An unprecedented archaeological research in terms of its scope, led by Prof. Erez Ben Yosef of the Department of Archaeology and the Ancient East at Tel Aviv University, together with the University of California, San Diego, has revealed the story of the growth of the Biblical kingdom of Edom through careful analysis of the waste left behind by copper industry in the Arava desert.
The study was published in PLOS One on September 18, 2019.
Edom (lit. “red”) was an ancient kingdom in Transjordan, located between Moab and the northeast, with the Arava to the west and the Arabian Desert to the south and east. Most of its former territory is now divided between Israel and Jordan.
The researchers analyzed hundreds of findings from the ancient copper mines in Jordan (Punon, one of the stations of the Exodus mentioned in the Torah) and in Israel (Timna, also mentioned in the Torah and the Hebrew bible), in order to reproduce the development and refinement of the copper manufacturing industry over 500 years, around the beginning of the first millennium BCE (1300 – 800 BCE).
Microscopic and chemical tests of copper slags have identified dramatic technological changes at a high temporal resolution (the discrete resolution of a measurement with respect to time).
“Some researchers are trying to minimize [our notions of] the copper production in the Arava area during this period,” explains Prof. Ben Yosef. “They claim these were just a loose collection of tribes that produced copper only in a transient fashion. But our findings contradict this view and are consistent with the biblical story.”
According to Ben Yosef, there existed a kingdom in the area, as the Torah testifies: “Following are the kings who reigned in the land of Edom before any king had reigned over the people of Israel” (Genesis 36:31).
“The evidence we found of there having been a copper industry in the Arava can only be attributed to a centralized and hierarchical kingdom, that is to that ancient biblical Edom,” Ben Yosef Insists.
Copper, used in ancient times to produce tools and weapons, was the most valuable resource in the Ancient Near East. Copper production is a complex process, requiring different stages and levels of expertise: the copper artisan had to construct a clay kiln of very specific proportions, provide this kiln with an accurate amount of oxygen and coal, maintain a temperature of not less than 1,200 degrees celsius (2,192 farenheit), stream in a steady amount of air, and add a complex mixture of minerals to the cauldron.
“This was the high-tech of antiquity, and as it is today, the experts back then were engaged regularly in Research and Development. Technological achievements were kept as professional secrets, and industry management was directly linked to the ruling elite. Accordingly, the way technology was implemented, as well as changes in its effectiveness over time, reflected social processes, and our results reveal for the first time the duration and manner in which a complex society emerged that eventually ruled the entire region,” according to Ben Yosef.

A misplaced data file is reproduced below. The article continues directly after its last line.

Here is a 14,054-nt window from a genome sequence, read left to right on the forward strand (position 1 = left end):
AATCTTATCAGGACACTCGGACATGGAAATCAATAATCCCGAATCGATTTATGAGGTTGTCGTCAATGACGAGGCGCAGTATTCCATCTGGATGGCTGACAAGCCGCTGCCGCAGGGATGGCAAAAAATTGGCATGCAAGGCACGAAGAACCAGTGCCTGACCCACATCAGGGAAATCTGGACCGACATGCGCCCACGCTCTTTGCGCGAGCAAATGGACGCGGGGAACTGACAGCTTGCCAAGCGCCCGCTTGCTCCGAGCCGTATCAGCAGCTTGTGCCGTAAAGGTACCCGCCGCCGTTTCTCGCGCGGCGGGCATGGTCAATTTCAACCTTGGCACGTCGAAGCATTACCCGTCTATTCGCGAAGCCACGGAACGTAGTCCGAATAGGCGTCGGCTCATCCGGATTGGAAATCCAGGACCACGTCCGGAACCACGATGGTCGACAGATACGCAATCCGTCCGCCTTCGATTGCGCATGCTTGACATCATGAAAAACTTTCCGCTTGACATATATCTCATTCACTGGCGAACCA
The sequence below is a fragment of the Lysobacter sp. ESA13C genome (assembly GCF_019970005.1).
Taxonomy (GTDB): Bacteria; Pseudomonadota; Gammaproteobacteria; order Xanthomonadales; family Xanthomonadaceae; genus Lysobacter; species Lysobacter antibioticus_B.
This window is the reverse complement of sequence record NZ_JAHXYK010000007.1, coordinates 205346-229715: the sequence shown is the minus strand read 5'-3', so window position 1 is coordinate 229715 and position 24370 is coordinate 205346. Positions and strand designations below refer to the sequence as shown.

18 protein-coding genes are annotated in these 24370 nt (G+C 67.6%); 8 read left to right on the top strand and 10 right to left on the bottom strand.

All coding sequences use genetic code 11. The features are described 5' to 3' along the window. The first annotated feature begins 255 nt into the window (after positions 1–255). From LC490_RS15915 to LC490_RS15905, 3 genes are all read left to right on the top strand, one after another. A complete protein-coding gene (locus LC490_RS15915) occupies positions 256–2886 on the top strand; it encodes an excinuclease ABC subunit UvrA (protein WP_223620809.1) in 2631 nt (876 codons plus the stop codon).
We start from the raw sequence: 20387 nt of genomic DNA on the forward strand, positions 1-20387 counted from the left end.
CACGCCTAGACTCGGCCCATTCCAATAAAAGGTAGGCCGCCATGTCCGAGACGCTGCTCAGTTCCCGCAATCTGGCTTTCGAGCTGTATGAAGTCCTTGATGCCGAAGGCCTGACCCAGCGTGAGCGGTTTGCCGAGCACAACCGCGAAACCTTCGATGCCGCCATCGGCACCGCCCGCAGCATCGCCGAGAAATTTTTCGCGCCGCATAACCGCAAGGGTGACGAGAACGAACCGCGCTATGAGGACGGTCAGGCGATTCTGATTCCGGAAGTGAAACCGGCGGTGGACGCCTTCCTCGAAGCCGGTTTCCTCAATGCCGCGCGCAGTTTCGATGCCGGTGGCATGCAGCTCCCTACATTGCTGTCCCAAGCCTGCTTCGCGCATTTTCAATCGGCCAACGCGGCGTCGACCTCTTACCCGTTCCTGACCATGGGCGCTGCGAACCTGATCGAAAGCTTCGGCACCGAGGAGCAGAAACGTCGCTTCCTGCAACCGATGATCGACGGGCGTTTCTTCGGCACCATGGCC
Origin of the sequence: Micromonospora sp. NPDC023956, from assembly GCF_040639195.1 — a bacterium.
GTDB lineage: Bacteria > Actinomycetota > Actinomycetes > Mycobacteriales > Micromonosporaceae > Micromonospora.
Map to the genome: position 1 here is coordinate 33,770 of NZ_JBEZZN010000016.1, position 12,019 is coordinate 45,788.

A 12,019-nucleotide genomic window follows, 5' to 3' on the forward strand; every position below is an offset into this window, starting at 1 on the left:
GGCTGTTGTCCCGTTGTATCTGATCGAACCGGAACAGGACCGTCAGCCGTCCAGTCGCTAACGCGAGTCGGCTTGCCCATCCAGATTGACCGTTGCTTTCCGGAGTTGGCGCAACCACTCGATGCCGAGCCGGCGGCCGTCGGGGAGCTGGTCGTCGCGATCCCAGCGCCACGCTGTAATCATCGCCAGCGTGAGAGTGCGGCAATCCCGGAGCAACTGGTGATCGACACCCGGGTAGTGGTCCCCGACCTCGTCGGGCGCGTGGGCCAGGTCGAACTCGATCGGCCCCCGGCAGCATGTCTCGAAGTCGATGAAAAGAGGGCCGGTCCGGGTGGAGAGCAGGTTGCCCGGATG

This society was identified as biblical Edom, which according to the Bible was conquered and enslaved by Israel in the days of David.
Analysis of this technology’s development through evolutionary models shows that the most significant change occurred as a result of Egyptian intervention in the region during the days of the Pharaoh Shishaq, the Egyptian pharaoh who sacked Jerusalem in the second half of the 10th century BCE, one or two generations after David’s conquests.
Professor Ben Yosef and his team used chemical and microscopic analysis of copper slag – namely the kiln waste – and managed to show a clear statistical drop in the amount of copper in the slags, suggesting a sharp rise in the efficiency of the production process.
Archaeologists attribute this leap to Pharaoh Shishaq’s military campaign, which happens to be the first event described in the Bible (1 Kings 14) which is also described in other sources – on the walls of the Karnak Temple Complex near Luxor, in Egypt.
“We have shown a sudden standardization of the slags, from Punon in Jordan to the Arava in Israel, an area of about 2,000 sq. kilometers (770 sq. miles), which took place exactly in the time believed to be consistent with the Egyptian intervention in the region, in the second half of the 10th century BCE,” says Prof. Ben Yosef.
“At once, the efficiency of the copper industry in the region is rising, efficiency that indicates working according to precise protocols that have allowed the production of a very large amount of copper with minimum energy,” Ben Yosef points out, and notes: “You have to understand that Egypt during this period was weak, and the Egyptians were not the ones who ran the industry, but they shocked Edom – who may have been still enslaved by Israel at that time – in a manner that caused the technological leap.”
As consumers of imported copper, Egypt had a clear interest in streamlining the Arava industry, and it appears that through their long-term relationships they have served as a catalyst for Edom’s adoption of technological innovations from across the region. For example, the camel first appears in the region immediately after the Shishaq invasion. Likewise in the context of copper production, it was Egyptian intervention which made Edom the greatest copper superpower in the ancient East.